Stimulus, health reform top broad AARP agenda

The AARP on Tuesday unveiled its legislative priorities for the 111th Congress, a characteristically sweeping agenda that focuses on the recession and on health reform.

“This is not the time for business as usual,” AARP CEO Bill Novelli said at a press briefing. “It is time to demonstrate bold leadership, to take our agenda to the people and our nation’s leaders, to demand change and to work hard to bring about that change.”

With more than 40 million members among the crucial bloc of voters 50 or older, the nonpartisan AARP is in a position to do just that and to be a major player in the Obama administration’s health reform push, for which it has been preparing for at least two years.

Along with the Service Employees International Union, the Business Roundtable and the National Federation of Independent Business, AARP is a member of the Divided We Fail coalition, which advocates for national health reform.

Divided We Fail’s participants spent millions on grassroots organizing, public relations and advertising to promote health reform during election season. Though the individual groups undoubtedly will split on contentious issues during the health reform debate, they also intend to continue pushing lawmakers to keep healthcare on the legislative agenda in the coming year.

Novelli maintained that addressing escalating national healthcare spending is critical to solving the long-term fiscal problems facing Medicare.

In the meantime, the AARP is busy promoting its priorities for the economic stimulus bill President-elect Obama wants on his desk shortly after inauguration, seeking to ensure that older Americans benefit from the measure, which is approaching $1 trillion in its potential cost.

“The economy’s effect on people who are in the workforce, near-retirees and retirees is drastic; the time for solutions is now,” said Nancy LeaMond, the group’s executive vice president for social impact and the director of Divided We Fail.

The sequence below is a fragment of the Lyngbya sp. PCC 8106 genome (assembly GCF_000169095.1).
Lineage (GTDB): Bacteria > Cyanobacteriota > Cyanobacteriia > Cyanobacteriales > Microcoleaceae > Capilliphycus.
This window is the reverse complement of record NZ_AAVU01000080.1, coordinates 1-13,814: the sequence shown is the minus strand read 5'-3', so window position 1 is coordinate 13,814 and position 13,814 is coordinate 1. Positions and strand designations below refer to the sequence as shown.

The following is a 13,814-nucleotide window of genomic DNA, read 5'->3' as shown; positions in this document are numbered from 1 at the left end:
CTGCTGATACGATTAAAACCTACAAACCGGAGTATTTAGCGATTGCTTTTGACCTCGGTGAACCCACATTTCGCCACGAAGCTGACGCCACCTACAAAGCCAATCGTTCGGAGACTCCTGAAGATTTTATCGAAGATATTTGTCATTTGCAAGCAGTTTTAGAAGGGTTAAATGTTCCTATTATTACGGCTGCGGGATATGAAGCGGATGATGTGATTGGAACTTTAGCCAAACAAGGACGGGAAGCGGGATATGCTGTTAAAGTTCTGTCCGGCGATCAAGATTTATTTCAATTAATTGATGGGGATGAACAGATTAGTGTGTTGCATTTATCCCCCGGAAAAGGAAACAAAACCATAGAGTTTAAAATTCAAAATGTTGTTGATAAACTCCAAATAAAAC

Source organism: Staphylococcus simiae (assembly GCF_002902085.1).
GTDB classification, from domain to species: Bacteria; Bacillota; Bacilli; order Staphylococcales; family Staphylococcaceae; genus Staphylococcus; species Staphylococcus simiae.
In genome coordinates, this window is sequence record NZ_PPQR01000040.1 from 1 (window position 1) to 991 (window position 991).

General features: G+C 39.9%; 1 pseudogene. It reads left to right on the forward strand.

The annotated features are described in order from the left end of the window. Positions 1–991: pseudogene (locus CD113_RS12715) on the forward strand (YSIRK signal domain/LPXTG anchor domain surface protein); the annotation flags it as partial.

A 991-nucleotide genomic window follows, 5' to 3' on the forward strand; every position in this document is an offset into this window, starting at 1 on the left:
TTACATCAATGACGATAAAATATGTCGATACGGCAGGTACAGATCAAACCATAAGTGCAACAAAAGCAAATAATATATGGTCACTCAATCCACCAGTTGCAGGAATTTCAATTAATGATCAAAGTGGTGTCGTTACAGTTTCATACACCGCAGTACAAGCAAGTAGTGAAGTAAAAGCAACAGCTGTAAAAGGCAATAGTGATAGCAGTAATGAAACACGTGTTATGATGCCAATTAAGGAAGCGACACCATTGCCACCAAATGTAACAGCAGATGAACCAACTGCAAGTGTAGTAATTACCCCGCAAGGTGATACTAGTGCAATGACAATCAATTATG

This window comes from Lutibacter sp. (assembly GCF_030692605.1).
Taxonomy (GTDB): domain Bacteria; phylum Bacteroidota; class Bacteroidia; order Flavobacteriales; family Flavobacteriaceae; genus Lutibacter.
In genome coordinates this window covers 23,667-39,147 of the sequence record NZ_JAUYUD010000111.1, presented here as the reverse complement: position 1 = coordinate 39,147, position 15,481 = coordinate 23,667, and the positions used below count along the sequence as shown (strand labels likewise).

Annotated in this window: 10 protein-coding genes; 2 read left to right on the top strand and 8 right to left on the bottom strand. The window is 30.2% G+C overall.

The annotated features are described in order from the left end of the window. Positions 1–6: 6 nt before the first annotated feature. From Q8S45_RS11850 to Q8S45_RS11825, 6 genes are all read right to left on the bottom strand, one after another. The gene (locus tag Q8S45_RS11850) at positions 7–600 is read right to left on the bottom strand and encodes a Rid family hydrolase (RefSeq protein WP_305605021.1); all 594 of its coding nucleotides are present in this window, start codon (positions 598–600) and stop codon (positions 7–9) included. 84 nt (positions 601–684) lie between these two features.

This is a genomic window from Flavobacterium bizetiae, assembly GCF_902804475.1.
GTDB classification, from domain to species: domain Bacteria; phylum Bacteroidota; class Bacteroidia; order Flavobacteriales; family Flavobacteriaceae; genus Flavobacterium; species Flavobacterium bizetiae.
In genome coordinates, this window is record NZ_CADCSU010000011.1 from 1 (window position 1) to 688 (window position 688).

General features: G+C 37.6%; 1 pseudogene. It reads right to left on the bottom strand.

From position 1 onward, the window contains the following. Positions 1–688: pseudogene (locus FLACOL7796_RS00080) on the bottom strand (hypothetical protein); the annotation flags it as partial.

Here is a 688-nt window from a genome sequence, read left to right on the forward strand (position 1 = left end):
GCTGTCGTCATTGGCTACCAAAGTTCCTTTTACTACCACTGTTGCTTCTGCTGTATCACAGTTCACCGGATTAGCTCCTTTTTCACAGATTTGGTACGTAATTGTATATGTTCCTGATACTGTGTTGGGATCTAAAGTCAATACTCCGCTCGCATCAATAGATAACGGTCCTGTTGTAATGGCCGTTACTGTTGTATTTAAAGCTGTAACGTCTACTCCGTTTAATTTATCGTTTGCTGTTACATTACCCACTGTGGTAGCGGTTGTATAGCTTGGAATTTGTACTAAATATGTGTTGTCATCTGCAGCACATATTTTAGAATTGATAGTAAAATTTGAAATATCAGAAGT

In particular, the influential seniors’ group is aligning itself with state governors and influential Democratic lawmakers in seeking as much as $50 billion in additional federal Medicaid spending to help states sustain the healthcare program for the poor. Medicaid is by far the largest provider of nursing home and other long-term care coverage.

{mospagebreak}“Long-term care is often the first thing on the table for cuts” during state budget shortfalls, said Elaine Ryan, the AARP’s vice president for government relations. The AARP also is pressing lawmakers to include provisions in the stimulus prohibiting states from taking the extra Medicaid dollars but cutting long-term care services anyway.

The AARP is also backing the inclusion of items in the stimulus package that would affect people beyond their membership, such as extending unemployment benefits, preserving nutrition and home-heating programs, assisting with housing costs and mortgage foreclosures and spending on transportation infrastructure.

The group also supports Obama and the Democratic congressional leadership’s interest in including other healthcare provisions in the stimulus bill. Specifically, the AARP wants Congress to set aside up to $50 billion to set up electronic health records and other health information technology, and to encourage employment in the nursing sector, where there is a severe shortage of workers.

Echoing Obama’s rhetoric, AARP executives said the poor condition of the economy will aid, not hinder, efforts to enact an overhaul of the healthcare system.

“The economic crisis is promoting the need for health reform because more people are at risk,” said John Rother, AARP’s executive vice president for policy and strategy.

In addition to health reform, the AARP is also eyeing some targeted Medicare reforms, such as implementing payments to providers based on quality, reducing or eliminating the asset test for generous prescription drug benefit subsidies and permitting the federal government to directly negotiate prices for pharmaceuticals covered by Medicare.

The AARP also favors allowing generic versions of complex biologic drugs and funding research to compare the effectiveness of similar medicines.

On the retirement savings and security front, the AARP calls for improvements in savings vehicles such as IRAs and tax incentives for workers to set aside earnings for retirement.